Veteran financier Patricia Chadwick finds joy within the walls of a church — a familiarity that dates back to her childhood in Massachusetts, when her parents were members of a religious order, the Slaves of the Immaculate Heart of Mary.
"It consisted of about 50, 55 people… banded together for one purpose," she told "CBS This Morning: Saturday" co-host Dana Jacobson. "Over a dogma of the Catholic Church, which said you had to be Catholic to get to Heaven."
The small community would warp into something darker — which Chadwick recounts in her new memoir, "Little Sister," about growing up in a cult led by an excommunicated priest and how she overcame being cut off from her family and the outside world.
Father Leonard Feeney, a Jesuit priest, and Sister Catherine Clark founded the order at the St. Benedict Center in Harvard Square. The community had been made up of educated families like Chadwick's, whose father was a philosophy and theology teacher.
Living at the St. Benedict Center within a fenced-off cluster of homes, Chadwick said her earliest memories had been "absolutely splended."
"I felt as though I had 58 uncles and aunts," she recalled. "I'm talking about when I'm three and four years old…nothing but joy."
Over time, things changed. Chadwick traced it back to her parents' vow to obey Father Feeney.
Chadwick said they were ordered to wear black outfits similar to "a nun's clothing and a monk's clothing."
"They were coerced into vows of celibacy," she said.
Despite the ominous signs, Chadwick said she only recently came to the realization they were in a cult while writing her memoir.
"People were fearful of being kicked out… they had become… those obedient members of this religious order. And they knew they didn't have another option," Chadwick said.
When she was just six years old, Chadwick and the other children at the center were separated from their parents. She said they were sent to sleep at the site of her family's former apartment, after her parents were forced to move out of it.
"It was really difficult," she said of the first night. "I remember crying that night because… you know, every night my father would sing songs to us… tell us a bedtime story. And that night it was silence."
With the family unit broken apart, Sister Catherine's role strengthened.
"She was like a deity. She was the one that controlled everyone and everything," Chadwick said.
She recalled Sister Catherine often used physical punishment. Chadwick described a three-foot piece of rubber hose called "the big punisher" used on children for things she said "you and I might think were actually child's play."
"None of us could hold the hands of our little siblings, and my baby sister was just turning one and starting to walk… And I loved having her hold my fingers. And I would walk backwards," Chadwick said.
She said they were never given a reason why.
"We were told we couldn't pick and choose anything for ourselves," Chadwick said. "To this day, if somebody says, 'What would you like to have?' My instinct is to say, 'Whatever you would like me to have.' It's just the words that are now, you know, it's my muscle memory."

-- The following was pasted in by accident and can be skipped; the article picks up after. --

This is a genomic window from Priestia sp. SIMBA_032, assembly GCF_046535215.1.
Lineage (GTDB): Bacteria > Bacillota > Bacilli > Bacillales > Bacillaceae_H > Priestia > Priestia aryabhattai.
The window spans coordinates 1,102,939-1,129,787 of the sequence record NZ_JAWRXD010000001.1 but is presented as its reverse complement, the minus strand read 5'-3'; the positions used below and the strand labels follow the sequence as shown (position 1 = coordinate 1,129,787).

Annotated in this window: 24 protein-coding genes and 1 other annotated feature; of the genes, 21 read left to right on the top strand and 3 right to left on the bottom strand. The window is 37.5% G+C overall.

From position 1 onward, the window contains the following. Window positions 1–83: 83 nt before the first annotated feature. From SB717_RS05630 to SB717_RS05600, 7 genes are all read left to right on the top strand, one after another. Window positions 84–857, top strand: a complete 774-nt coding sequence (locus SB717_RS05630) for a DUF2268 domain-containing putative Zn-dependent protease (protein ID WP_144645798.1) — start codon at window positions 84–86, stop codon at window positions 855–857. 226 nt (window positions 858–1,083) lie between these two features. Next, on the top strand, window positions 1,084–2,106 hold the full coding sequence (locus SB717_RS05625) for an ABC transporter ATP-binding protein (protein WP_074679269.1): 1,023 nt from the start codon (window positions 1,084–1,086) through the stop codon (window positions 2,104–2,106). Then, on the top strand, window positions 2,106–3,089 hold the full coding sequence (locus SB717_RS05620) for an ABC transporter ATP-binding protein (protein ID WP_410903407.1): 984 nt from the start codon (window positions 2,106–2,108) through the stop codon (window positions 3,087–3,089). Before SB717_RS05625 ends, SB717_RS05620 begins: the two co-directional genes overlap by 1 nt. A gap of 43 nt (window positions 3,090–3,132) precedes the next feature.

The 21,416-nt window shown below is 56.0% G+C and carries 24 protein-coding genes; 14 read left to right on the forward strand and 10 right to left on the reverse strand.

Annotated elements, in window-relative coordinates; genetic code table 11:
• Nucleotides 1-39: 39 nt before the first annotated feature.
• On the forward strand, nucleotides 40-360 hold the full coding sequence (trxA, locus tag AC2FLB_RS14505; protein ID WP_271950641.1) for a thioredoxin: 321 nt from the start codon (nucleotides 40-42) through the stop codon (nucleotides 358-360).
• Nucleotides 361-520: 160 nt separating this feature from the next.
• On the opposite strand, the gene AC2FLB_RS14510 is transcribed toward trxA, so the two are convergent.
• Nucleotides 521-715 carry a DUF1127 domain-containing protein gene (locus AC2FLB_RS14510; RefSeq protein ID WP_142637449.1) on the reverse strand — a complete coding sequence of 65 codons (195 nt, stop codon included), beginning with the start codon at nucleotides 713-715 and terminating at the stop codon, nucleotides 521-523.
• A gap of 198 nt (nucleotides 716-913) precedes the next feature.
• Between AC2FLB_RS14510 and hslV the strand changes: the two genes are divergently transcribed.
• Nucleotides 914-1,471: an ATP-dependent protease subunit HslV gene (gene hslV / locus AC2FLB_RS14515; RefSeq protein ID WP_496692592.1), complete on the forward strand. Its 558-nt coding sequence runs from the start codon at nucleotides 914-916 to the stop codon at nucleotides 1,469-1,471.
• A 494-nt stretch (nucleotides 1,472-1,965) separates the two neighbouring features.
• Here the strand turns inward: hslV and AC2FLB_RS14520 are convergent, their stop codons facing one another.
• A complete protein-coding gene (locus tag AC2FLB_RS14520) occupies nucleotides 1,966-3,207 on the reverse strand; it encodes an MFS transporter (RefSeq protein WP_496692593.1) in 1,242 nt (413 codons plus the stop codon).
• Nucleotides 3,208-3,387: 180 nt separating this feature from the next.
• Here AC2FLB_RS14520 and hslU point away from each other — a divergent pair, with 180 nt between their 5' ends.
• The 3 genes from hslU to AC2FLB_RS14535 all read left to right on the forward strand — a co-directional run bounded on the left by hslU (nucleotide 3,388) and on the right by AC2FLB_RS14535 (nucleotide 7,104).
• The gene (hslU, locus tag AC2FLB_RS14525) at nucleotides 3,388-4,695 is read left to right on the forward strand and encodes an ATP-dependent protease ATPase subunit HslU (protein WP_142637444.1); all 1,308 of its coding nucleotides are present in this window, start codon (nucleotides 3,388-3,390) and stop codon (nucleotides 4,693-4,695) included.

Sill River, Massachusetts became the center's new home in 1958 when Chadwick was nine. It sat on 17 acres about 40 miles outside of Boston.
"Without any guidance, without any knowledge, without any parental support, there I was finding myself just in more and deeper trouble. And eventually I think Sister Catherine reached the point in her mind I was destroying her mission," she said.
The day she graduated high school, Chadwick said she was "discarded" by Sister Catherine — taken away without being allowed to say goodbye to anyone.
Later after being forced into secretarial school by Father Feeney and Sister Catherine, Chadwick said she found room and board at a YWCA.
"I was then on my own, and I was 18," she said. "I had my eyes wide open, my ears wide open and my mouth shut. I was incapable of carrying on a sentence that had anything to do about the real world, so I observed."
Little by little Chadwick found herself able to take on a "comfort level" with engaging with others.
Over the next five years, her parents and four siblings all left the center. Rather than feeling angry at them, Chadwick said she can "understand it completely."
She recalled a conversation with her father in which he told her that her parents planned to take them out in a car and leave one night.
When she had asked him why they didn't, he said they questioned: "Then what?"
"My father was 12 years not teaching… How was he going to get a job?" she said. "He had been… deprived of the things that would have allowed him to walk out. And that's what a cult does… they strip you of who you are."
Asked if she would go back in time and change her life, Chadwick said she would not.
"When I look at where I am today, I'm happily married. I've got my own family… wonderful friends… an extraordinary career," Chadwick said.
She continued, "I think if just one thing were changed in that whole upbringing that I had, maybe I wouldn't be where I am today. And so I would change nothing."